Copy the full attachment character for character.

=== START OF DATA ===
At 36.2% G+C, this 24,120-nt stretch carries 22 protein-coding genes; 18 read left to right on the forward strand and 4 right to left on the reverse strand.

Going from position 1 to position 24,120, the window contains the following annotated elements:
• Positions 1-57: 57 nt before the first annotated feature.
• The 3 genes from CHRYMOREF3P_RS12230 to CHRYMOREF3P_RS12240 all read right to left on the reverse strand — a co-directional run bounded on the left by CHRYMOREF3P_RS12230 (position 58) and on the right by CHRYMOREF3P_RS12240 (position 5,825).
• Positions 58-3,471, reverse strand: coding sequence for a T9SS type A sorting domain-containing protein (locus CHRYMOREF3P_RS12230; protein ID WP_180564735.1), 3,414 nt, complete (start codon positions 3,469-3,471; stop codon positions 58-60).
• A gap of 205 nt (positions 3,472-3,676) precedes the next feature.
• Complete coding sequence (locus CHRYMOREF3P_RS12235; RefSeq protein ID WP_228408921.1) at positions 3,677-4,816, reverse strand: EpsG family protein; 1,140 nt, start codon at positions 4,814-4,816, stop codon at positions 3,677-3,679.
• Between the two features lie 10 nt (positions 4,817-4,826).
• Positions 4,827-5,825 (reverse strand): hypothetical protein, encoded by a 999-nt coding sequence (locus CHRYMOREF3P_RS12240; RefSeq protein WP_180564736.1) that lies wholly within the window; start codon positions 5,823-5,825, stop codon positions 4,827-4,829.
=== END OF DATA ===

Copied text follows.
At 36.2% G+C, this 24,120-nt stretch carries 22 protein-coding genes; 18 read left to right on the forward strand and 4 right to left on the reverse strand.

Going from position 1 to position 24,120, the window contains the following annotated elements:
• Positions 1-57: 57 nt before the first annotated feature.
• The 3 genes from CHRYMOREF3P_RS12230 to CHRYMOREF3P_RS12240 all read right to left on the reverse strand — a co-directional run bounded on the left by CHRYMOREF3P_RS12230 (position 58) and on the right by CHRYMOREF3P_RS12240 (position 5,825).
• Positions 58-3,471, reverse strand: coding sequence for a T9SS type A sorting domain-containing protein (locus CHRYMOREF3P_RS12230; protein ID WP_180564735.1), 3,414 nt, complete (start codon positions 3,469-3,471; stop codon positions 58-60).
• A gap of 205 nt (positions 3,472-3,676) precedes the next feature.
• Complete coding sequence (locus CHRYMOREF3P_RS12235; RefSeq protein ID WP_228408921.1) at positions 3,677-4,816, reverse strand: EpsG family protein; 1,140 nt, start codon at positions 4,814-4,816, stop codon at positions 3,677-3,679.
• Between the two features lie 10 nt (positions 4,817-4,826).
• Positions 4,827-5,825 (reverse strand): hypothetical protein, encoded by a 999-nt coding sequence (locus CHRYMOREF3P_RS12240; RefSeq protein WP_180564736.1) that lies wholly within the window; start codon positions 5,823-5,825, stop codon positions 4,827-4,829.